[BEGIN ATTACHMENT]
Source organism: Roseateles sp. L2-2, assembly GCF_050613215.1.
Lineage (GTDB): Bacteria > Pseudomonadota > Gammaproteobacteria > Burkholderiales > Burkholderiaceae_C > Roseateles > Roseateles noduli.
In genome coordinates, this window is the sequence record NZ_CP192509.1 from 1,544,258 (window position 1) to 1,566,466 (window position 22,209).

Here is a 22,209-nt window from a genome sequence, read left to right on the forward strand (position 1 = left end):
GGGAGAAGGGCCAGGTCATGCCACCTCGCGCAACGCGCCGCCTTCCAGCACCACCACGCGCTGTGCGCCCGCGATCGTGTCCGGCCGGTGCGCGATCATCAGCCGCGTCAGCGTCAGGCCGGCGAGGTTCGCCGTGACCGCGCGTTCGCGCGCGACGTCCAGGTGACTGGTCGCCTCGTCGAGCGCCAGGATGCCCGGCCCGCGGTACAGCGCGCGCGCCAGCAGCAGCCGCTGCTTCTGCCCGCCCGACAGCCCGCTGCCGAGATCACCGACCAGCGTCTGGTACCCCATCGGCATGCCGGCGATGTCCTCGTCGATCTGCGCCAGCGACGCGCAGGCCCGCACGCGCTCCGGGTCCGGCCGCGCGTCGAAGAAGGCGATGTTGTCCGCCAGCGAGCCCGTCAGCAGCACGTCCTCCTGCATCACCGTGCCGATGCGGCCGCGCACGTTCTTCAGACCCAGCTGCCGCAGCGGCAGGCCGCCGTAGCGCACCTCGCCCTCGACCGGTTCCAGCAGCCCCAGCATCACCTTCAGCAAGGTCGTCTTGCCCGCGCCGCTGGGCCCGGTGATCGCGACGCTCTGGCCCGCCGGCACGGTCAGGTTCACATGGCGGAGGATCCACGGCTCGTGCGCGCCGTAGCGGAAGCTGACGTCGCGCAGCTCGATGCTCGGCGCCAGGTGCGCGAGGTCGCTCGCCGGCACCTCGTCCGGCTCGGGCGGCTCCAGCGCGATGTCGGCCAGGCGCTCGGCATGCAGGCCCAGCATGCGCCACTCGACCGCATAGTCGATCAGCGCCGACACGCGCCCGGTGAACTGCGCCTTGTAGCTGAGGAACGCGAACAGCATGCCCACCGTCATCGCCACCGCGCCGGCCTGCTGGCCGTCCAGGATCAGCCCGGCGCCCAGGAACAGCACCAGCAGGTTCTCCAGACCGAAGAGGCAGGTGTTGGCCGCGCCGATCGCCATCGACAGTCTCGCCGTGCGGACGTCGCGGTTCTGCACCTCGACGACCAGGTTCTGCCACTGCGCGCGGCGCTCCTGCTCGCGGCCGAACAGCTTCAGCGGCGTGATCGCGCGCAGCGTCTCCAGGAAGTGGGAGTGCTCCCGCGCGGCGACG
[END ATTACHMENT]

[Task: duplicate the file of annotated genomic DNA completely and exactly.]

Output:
Source organism: Roseateles sp. L2-2, assembly GCF_050613215.1.
Lineage (GTDB): Bacteria > Pseudomonadota > Gammaproteobacteria > Burkholderiales > Burkholderiaceae_C > Roseateles > Roseateles noduli.
In genome coordinates, this window is the sequence record NZ_CP192509.1 from 1,544,258 (window position 1) to 1,566,466 (window position 22,209).

Here is a 22,209-nt window from a genome sequence, read left to right on the forward strand (position 1 = left end):
GGGAGAAGGGCCAGGTCATGCCACCTCGCGCAACGCGCCGCCTTCCAGCACCACCACGCGCTGTGCGCCCGCGATCGTGTCCGGCCGGTGCGCGATCATCAGCCGCGTCAGCGTCAGGCCGGCGAGGTTCGCCGTGACCGCGCGTTCGCGCGCGACGTCCAGGTGACTGGTCGCCTCGTCGAGCGCCAGGATGCCCGGCCCGCGGTACAGCGCGCGCGCCAGCAGCAGCCGCTGCTTCTGCCCGCCCGACAGCCCGCTGCCGAGATCACCGACCAGCGTCTGGTACCCCATCGGCATGCCGGCGATGTCCTCGTCGATCTGCGCCAGCGACGCGCAGGCCCGCACGCGCTCCGGGTCCGGCCGCGCGTCGAAGAAGGCGATGTTGTCCGCCAGCGAGCCCGTCAGCAGCACGTCCTCCTGCATCACCGTGCCGATGCGGCCGCGCACGTTCTTCAGACCCAGCTGCCGCAGCGGCAGGCCGCCGTAGCGCACCTCGCCCTCGACCGGTTCCAGCAGCCCCAGCATCACCTTCAGCAAGGTCGTCTTGCCCGCGCCGCTGGGCCCGGTGATCGCGACGCTCTGGCCCGCCGGCACGGTCAGGTTCACATGGCGGAGGATCCACGGCTCGTGCGCGCCGTAGCGGAAGCTGACGTCGCGCAGCTCGATGCTCGGCGCCAGGTGCGCGAGGTCGCTCGCCGGCACCTCGTCCGGCTCGGGCGGCTCCAGCGCGATGTCGGCCAGGCGCTCGGCATGCAGGCCCAGCATGCGCCACTCGACCGCATAGTCGATCAGCGCCGACACGCGCCCGGTGAACTGCGCCTTGTAGCTGAGGAACGCGAACAGCATGCCCACCGTCATCGCCACCGCGCCGGCCTGCTGGCCGTCCAGGATCAGCCCGGCGCCCAGGAACAGCACCAGCAGGTTCTCCAGACCGAAGAGGCAGGTGTTGGCCGCGCCGATCGCCATCGACAGTCTCGCCGTGCGGACGTCGCGGTTCTGCACCTCGACGACCAGGTTCTGCCACTGCGCGCGGCGCTCCTGCTCGCGGCCGAACAGCTTCAGCGGCGTGATCGCGCGCAGCGTCTCCAGGAAGTGGGAGTGCTCCCGCGCGGCGACG